Daily Archives: November 24, 2018

NOVEMBER 24 MY FIRST PRIORITY

I was glad when they said unto me, Let us go into the house of the LORD.

—Psalm 122:1

What are we going to do about this awesome, beautiful worship that God calls for? I would rather worship God than do any other thing I know of in all this wide world….

I cannot speak for you, but I want to be among those who worship. I do not want just to be a part of some great ecclesiastical machine where the pastor turns the crank and the machine runs. You know—the pastor loves everybody and everybody loves him. He has to do it. He is paid to do it.

I wish that we might get back to worship again. Then when people come into the church they will instantly sense that they have come among holy people, God’s people. They can testify, “Of a truth God is in this place.” WHT018, 020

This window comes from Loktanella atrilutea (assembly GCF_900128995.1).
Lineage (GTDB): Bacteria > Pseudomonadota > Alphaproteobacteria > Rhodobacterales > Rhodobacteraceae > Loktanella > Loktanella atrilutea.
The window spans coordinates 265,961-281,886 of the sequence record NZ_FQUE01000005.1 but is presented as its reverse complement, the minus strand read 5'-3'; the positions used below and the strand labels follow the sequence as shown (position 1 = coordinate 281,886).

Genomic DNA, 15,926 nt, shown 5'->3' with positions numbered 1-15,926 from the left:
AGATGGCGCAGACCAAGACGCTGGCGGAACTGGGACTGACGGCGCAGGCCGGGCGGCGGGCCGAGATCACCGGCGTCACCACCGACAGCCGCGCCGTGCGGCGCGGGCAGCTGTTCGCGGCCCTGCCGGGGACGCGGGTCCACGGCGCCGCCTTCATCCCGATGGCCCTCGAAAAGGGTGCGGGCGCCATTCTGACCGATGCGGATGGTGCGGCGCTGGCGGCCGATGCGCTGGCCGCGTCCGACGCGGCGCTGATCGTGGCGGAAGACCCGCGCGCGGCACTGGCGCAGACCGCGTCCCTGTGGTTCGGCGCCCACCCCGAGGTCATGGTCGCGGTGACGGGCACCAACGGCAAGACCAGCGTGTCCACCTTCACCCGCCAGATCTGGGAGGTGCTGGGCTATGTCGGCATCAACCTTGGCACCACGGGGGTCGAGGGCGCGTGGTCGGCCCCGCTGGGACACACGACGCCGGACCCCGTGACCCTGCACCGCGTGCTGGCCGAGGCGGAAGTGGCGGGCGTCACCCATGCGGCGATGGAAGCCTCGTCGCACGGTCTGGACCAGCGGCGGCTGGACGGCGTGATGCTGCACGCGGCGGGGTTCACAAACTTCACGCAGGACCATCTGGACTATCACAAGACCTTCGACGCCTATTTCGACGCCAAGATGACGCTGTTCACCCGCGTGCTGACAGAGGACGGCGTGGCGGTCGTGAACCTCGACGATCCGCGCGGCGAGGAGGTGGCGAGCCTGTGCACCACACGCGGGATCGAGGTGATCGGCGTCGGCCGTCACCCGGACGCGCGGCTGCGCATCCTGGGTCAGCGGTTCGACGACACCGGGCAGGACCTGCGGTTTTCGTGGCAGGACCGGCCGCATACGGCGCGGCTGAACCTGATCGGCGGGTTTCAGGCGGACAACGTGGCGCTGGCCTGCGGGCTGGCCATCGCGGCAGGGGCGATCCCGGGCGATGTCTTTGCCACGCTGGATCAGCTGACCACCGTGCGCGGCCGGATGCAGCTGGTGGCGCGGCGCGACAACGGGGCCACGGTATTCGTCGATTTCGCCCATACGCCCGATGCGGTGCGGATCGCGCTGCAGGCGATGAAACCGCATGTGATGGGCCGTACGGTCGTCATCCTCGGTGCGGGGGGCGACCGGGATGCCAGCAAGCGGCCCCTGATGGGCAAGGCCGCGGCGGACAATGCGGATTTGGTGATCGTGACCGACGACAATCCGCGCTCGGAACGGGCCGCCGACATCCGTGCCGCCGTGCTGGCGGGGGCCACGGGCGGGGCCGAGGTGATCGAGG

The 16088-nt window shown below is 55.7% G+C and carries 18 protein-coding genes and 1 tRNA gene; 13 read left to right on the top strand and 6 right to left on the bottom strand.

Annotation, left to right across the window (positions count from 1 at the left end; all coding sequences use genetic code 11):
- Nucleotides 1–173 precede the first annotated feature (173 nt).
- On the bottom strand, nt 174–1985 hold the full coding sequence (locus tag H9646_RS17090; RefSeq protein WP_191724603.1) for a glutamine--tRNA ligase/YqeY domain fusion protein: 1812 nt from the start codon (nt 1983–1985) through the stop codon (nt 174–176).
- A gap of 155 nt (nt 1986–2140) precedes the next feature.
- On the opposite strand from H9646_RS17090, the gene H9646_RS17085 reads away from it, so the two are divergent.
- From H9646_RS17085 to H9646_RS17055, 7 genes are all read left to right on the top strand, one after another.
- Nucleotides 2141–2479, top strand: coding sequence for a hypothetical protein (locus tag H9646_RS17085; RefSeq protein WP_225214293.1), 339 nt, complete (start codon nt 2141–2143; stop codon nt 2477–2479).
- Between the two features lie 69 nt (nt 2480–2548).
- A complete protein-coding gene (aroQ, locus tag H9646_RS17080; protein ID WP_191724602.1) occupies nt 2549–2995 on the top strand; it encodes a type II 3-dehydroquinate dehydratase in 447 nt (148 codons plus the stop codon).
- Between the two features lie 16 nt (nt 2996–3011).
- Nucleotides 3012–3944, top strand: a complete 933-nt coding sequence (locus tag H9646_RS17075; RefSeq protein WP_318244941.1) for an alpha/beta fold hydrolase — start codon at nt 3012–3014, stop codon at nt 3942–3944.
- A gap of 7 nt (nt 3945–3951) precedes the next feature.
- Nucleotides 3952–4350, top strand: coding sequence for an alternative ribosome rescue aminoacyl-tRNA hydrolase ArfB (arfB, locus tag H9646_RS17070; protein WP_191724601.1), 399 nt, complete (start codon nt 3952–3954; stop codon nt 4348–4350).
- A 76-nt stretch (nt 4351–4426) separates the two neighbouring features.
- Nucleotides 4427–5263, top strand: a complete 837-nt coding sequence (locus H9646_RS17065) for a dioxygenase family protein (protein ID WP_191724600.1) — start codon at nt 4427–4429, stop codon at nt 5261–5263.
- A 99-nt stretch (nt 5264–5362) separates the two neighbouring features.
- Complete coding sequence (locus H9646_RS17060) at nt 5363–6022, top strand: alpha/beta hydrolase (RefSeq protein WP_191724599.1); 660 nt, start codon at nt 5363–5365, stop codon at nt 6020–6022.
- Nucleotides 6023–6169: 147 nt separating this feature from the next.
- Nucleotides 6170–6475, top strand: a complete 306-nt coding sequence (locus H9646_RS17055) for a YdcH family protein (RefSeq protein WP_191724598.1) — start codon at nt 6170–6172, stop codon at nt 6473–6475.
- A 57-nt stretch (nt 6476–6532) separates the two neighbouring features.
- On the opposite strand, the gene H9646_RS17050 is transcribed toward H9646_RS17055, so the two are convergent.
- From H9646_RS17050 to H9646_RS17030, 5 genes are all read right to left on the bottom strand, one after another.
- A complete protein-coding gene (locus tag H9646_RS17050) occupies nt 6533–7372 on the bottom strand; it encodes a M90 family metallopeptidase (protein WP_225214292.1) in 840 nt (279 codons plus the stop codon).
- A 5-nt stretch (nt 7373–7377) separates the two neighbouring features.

Lord, I pray that Your Church would discover a renewed passion for worship, that we would become a people who make Your presence known through our very actions, attitudes and presence in the world. Amen. [1]


[1] Tozer, A. W., & Eggert, R. (2015). Tozer on the almighty god: a 365-day devotional. Chicago, IL: Moody Publishers.

November 24 Meditate on These Things

Whatever things are true, whatever things are noble, whatever things are just, whatever things are pure, whatever things are lovely, whatever things are of good report, if there is any virtue and if there is anything praiseworthy—meditate on these things.

Philippians 4:8